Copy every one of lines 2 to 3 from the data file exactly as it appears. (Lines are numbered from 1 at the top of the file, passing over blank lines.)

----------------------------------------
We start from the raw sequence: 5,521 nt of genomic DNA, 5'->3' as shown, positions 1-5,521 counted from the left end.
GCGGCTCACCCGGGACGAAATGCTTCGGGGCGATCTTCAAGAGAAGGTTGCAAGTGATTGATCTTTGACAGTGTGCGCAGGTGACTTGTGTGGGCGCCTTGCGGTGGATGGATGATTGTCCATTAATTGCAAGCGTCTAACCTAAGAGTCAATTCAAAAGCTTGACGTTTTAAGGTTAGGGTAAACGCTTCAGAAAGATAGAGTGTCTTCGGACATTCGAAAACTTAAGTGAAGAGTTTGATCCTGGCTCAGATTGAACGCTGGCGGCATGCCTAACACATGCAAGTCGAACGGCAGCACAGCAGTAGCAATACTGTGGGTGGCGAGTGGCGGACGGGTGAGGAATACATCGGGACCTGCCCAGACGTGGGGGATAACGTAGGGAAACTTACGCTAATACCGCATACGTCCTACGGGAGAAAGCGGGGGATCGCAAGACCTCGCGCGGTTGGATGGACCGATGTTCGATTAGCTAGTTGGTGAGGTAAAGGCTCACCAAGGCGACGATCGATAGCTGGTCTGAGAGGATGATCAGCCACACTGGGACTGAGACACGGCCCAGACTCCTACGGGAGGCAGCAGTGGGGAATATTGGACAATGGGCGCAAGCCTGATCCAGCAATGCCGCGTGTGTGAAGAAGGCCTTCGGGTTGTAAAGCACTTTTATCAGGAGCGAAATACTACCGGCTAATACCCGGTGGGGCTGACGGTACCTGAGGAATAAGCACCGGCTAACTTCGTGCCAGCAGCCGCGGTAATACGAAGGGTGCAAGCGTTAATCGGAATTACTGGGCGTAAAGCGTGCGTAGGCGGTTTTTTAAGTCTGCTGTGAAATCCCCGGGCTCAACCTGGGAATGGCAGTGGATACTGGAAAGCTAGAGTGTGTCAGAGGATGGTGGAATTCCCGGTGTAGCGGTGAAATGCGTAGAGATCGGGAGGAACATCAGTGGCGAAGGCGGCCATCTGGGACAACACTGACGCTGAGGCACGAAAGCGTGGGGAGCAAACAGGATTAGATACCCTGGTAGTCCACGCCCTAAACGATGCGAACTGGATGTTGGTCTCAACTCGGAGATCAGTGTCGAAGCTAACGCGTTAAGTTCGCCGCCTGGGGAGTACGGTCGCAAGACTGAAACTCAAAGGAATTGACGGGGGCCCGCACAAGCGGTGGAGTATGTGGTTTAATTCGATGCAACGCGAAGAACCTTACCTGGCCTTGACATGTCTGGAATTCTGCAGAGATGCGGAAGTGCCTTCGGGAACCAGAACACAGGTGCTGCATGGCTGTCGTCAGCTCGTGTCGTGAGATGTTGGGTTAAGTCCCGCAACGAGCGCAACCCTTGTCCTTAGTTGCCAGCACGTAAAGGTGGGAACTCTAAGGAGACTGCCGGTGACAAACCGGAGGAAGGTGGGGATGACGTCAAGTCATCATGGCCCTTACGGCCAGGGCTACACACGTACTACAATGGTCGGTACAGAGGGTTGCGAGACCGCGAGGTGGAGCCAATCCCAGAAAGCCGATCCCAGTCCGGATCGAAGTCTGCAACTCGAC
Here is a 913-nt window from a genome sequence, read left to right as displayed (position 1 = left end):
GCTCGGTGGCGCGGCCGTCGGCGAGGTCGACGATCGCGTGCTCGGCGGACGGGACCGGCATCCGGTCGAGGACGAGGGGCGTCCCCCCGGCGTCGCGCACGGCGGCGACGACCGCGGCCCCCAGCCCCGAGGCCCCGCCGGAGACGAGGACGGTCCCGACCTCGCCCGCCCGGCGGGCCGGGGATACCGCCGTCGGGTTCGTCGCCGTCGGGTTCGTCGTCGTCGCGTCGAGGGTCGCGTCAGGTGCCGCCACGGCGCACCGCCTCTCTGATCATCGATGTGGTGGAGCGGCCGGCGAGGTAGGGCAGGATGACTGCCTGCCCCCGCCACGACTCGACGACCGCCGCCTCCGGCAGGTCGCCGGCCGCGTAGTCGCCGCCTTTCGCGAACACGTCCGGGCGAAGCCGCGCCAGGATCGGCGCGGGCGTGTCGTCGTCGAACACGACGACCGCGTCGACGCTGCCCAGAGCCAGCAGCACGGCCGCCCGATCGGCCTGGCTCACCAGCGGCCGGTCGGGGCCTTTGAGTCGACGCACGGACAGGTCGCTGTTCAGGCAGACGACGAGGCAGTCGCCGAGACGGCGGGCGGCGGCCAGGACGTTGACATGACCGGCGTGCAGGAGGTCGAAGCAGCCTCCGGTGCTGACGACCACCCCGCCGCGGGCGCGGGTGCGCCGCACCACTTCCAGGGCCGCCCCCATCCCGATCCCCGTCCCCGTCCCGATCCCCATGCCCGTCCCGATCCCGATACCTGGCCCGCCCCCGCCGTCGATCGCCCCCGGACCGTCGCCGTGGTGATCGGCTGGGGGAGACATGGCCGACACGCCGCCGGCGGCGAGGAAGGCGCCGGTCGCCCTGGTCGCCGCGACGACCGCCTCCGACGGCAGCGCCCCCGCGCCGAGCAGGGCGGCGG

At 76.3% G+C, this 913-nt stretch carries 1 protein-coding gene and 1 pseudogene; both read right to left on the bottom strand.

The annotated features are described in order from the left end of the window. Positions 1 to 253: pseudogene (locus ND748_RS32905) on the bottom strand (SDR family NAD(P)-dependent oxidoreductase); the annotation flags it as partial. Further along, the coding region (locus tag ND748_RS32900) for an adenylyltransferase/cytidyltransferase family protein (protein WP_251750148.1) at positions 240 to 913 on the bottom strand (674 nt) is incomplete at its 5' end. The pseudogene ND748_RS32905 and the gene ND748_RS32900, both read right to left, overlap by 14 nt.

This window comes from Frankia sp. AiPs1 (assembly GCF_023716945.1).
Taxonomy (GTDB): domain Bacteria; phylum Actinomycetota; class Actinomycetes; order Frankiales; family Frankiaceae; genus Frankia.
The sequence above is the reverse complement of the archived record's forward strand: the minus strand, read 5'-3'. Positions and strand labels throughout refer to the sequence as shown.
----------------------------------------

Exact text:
GCGGCTCACCCGGGACGAAATGCTTCGGGGCGATCTTCAAGAGAAGGTTGCAAGTGATTGATCTTTGACAGTGTGCGCAGGTGACTTGTGTGGGCGCCTTGCGGTGGATGGATGATTGTCCATTAATTGCAAGCGTCTAACCTAAGAGTCAATTCAAAAGCTTGACGTTTTAAGGTTAGGGTAAACGCTTCAGAAAGATAGAGTGTCTTCGGACATTCGAAAACTTAAGTGAAGAGTTTGATCCTGGCTCAGATTGAACGCTGGCGGCATGCCTAACACATGCAAGTCGAACGGCAGCACAGCAGTAGCAATACTGTGGGTGGCGAGTGGCGGACGGGTGAGGAATACATCGGGACCTGCCCAGACGTGGGGGATAACGTAGGGAAACTTACGCTAATACCGCATACGTCCTACGGGAGAAAGCGGGGGATCGCAAGACCTCGCGCGGTTGGATGGACCGATGTTCGATTAGCTAGTTGGTGAGGTAAAGGCTCACCAAGGCGACGATCGATAGCTGGTCTGAGAGGATGATCAGCCACACTGGGACTGAGACACGGCCCAGACTCCTACGGGAGGCAGCAGTGGGGAATATTGGACAATGGGCGCAAGCCTGATCCAGCAATGCCGCGTGTGTGAAGAAGGCCTTCGGGTTGTAAAGCACTTTTATCAGGAGCGAAATACTACCGGCTAATACCCGGTGGGGCTGACGGTACCTGAGGAATAAGCACCGGCTAACTTCGTGCCAGCAGCCGCGGTAATACGAAGGGTGCAAGCGTTAATCGGAATTACTGGGCGTAAAGCGTGCGTAGGCGGTTTTTTAAGTCTGCTGTGAAATCCCCGGGCTCAACCTGGGAATGGCAGTGGATACTGGAAAGCTAGAGTGTGTCAGAGGATGGTGGAATTCCCGGTGTAGCGGTGAAATGCGTAGAGATCGGGAGGAACATCAGTGGCGAAGGCGGCCATCTGGGACAACACTGACGCTGAGGCACGAAAGCGTGGGGAGCAAACAGGATTAGATACCCTGGTAGTCCACGCCCTAAACGATGCGAACTGGATGTTGGTCTCAACTCGGAGATCAGTGTCGAAGCTAACGCGTTAAGTTCGCCGCCTGGGGAGTACGGTCGCAAGACTGAAACTCAAAGGAATTGACGGGGGCCCGCACAAGCGGTGGAGTATGTGGTTTAATTCGATGCAACGCGAAGAACCTTACCTGGCCTTGACATGTCTGGAATTCTGCAGAGATGCGGAAGTGCCTTCGGGAACCAGAACACAGGTGCTGCATGGCTGTCGTCAGCTCGTGTCGTGAGATGTTGGGTTAAGTCCCGCAACGAGCGCAACCCTTGTCCTTAGTTGCCAGCACGTAAAGGTGGGAACTCTAAGGAGACTGCCGGTGACAAACCGGAGGAAGGTGGGGATGACGTCAAGTCATCATGGCCCTTACGGCCAGGGCTACACACGTACTACAATGGTCGGTACAGAGGGTTGCGAGACCGCGAGGTGGAGCCAATCCCAGAAAGCCGATCCCAGTCCGGATCGAAGTCTGCAACTCGAC
Here is a 913-nt window from a genome sequence, read left to right as displayed (position 1 = left end):